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The Syrian government should immediately free Faeq al-Mir, a leader of the leftist People’s Democratic Party, and dismiss the politically motivated charges against him, Human Rights Watch said today.

On Thursday, the First Damascus Criminal Court is expected to issue its verdict in the criminal case against al-Mir. Al-Mir is on trial for contacting Elias Atallah, the head of the Democratic Left party in Lebanon and a leader of Lebanon’s March 14 Coalition, which is known for its opposition to Syrian policies in Lebanon.

“Syria’s arrest and prosecution of Faeq al-Mir reveals the government’s intolerance for even the slightest hint of opposition,” said Sarah Leah Whitson, Middle East director at Human Rights Watch. “Al-Mir faces the possibility of life in prison or even execution for phoning a Lebanese opponent of Syria’s policies there.”

Al-Mir has been in detention since December 13, 2006, when state security officers arrested him at his home in the coastal city of Latakia. Al-Mir’s arrest followed his phone call to Atallah to express condolences for the November 21, 2006 assassination of Pierre Gemayel, who was Lebanon’s minister of industry at the time. Syrian security services taped the phone call.

Last March, judicial authorities charged al-Mir with “undertaking acts that weaken national sentiment” during times of conflict and “communicating with a foreign country to incite it to initiate aggression against Syria or to provide it with the means to do so.” The last charge carries a potential life sentence with hard labor, and could lead to the death penalty if the foreign country initiated aggression.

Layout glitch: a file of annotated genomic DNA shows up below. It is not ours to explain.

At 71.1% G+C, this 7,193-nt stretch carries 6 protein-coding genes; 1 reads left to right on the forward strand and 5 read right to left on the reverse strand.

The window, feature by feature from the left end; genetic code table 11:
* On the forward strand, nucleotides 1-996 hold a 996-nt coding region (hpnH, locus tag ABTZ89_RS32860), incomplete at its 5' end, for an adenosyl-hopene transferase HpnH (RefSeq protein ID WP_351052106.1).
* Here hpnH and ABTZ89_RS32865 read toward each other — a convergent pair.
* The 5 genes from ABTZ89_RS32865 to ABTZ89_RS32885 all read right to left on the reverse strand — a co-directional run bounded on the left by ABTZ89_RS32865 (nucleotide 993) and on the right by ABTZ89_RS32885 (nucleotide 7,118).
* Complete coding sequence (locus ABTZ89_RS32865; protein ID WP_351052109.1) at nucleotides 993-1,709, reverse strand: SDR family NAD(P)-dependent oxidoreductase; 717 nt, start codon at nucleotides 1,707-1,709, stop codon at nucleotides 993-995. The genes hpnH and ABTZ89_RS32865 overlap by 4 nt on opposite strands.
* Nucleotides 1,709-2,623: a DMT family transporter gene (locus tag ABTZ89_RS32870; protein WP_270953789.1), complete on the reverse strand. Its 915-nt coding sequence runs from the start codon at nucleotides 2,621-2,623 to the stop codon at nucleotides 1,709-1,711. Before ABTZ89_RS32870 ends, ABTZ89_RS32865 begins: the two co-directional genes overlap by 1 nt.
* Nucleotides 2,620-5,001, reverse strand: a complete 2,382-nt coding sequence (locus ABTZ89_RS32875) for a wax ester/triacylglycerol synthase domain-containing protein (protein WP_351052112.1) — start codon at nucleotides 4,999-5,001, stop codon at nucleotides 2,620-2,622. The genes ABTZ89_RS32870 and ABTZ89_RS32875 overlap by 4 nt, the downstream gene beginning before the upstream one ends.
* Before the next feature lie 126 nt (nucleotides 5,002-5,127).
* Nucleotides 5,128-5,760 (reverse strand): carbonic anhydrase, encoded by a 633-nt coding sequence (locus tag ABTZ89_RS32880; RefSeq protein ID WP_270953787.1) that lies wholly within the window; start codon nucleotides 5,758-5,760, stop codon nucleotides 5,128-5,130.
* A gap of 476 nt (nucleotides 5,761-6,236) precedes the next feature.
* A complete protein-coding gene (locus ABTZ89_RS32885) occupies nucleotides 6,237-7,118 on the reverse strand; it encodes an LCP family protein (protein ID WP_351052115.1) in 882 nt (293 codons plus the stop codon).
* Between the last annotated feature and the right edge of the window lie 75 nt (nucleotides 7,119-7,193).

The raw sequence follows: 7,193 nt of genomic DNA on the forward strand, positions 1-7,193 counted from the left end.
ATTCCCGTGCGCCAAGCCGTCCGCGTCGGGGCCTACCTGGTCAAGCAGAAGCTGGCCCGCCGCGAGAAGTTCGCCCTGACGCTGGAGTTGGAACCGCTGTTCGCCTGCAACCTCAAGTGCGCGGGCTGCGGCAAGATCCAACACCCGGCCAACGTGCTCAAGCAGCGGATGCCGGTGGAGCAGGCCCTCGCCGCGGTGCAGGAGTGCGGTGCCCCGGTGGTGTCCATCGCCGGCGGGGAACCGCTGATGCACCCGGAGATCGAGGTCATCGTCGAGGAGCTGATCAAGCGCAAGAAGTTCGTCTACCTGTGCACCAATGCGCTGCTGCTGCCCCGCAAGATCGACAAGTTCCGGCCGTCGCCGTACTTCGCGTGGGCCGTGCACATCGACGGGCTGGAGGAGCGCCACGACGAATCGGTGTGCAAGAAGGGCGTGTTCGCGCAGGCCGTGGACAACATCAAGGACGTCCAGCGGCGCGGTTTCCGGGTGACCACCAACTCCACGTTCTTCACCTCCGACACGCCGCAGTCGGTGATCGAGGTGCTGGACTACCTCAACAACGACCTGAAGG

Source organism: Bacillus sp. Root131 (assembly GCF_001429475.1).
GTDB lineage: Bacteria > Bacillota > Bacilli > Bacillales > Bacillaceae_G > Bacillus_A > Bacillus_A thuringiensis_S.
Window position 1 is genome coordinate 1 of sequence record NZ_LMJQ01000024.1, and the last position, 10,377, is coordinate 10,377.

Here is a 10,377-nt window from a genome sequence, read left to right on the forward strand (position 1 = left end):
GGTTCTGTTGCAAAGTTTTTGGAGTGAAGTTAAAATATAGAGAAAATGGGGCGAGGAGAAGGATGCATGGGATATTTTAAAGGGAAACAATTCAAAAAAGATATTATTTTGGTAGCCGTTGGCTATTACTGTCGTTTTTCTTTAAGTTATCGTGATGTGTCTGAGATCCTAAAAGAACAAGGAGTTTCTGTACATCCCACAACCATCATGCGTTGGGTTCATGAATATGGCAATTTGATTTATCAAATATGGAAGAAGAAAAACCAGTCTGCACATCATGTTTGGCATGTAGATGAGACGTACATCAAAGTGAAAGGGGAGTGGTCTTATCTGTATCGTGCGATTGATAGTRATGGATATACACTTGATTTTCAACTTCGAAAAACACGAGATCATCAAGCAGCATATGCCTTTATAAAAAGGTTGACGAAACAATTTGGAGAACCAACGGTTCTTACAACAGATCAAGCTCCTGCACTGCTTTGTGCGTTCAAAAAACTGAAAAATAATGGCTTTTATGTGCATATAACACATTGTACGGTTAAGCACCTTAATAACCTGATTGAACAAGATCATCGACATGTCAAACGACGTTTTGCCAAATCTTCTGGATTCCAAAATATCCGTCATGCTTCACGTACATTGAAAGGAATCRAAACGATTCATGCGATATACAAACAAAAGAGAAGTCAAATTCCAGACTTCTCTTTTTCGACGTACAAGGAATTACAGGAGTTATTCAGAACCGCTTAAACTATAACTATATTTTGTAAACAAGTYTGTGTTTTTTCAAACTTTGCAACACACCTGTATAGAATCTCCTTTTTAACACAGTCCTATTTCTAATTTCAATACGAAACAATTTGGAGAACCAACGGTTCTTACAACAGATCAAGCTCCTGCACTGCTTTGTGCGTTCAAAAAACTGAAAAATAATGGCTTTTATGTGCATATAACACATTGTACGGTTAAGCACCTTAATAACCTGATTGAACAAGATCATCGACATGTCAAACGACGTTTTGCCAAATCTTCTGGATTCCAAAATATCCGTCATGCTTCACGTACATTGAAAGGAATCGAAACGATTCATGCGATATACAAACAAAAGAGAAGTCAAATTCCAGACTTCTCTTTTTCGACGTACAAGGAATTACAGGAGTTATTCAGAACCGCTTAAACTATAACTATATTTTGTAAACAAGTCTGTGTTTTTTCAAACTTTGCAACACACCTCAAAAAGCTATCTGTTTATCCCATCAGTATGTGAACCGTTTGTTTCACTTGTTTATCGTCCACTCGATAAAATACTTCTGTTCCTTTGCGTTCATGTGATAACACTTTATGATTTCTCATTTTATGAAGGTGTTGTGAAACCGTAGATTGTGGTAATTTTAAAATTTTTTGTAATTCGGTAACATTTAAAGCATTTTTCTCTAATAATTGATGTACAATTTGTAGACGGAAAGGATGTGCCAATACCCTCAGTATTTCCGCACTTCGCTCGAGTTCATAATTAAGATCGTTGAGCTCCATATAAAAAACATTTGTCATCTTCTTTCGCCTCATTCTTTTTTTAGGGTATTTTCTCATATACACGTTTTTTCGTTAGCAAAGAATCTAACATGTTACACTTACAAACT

Al-Mir’s indictment states that he “contacted enemies of the state in Lebanon including members of the March 14 group, and he knows that the ideas and direction of this group are in accordance with the American and Zionist direction which are against the national approach of the Syrian government.” The indictment accused al-Mir of expressing “support for the approach and direction of March 14” during the phone call.

Syria has a long record of prosecuting political activists for peacefully expressing their opinions. Al-Mir spent 10 years in jail for his political activism until his release in 1999.

The International Covenant on Civil and Political Rights, a core human rights treaty to which Syria is a state party, guarantees that everyone shall have “the right to hold opinions without interference” and “the right to freedom of expression; this right shall include freedom to seek, receive and impart information and ideas of all kinds, regardless of frontiers.”

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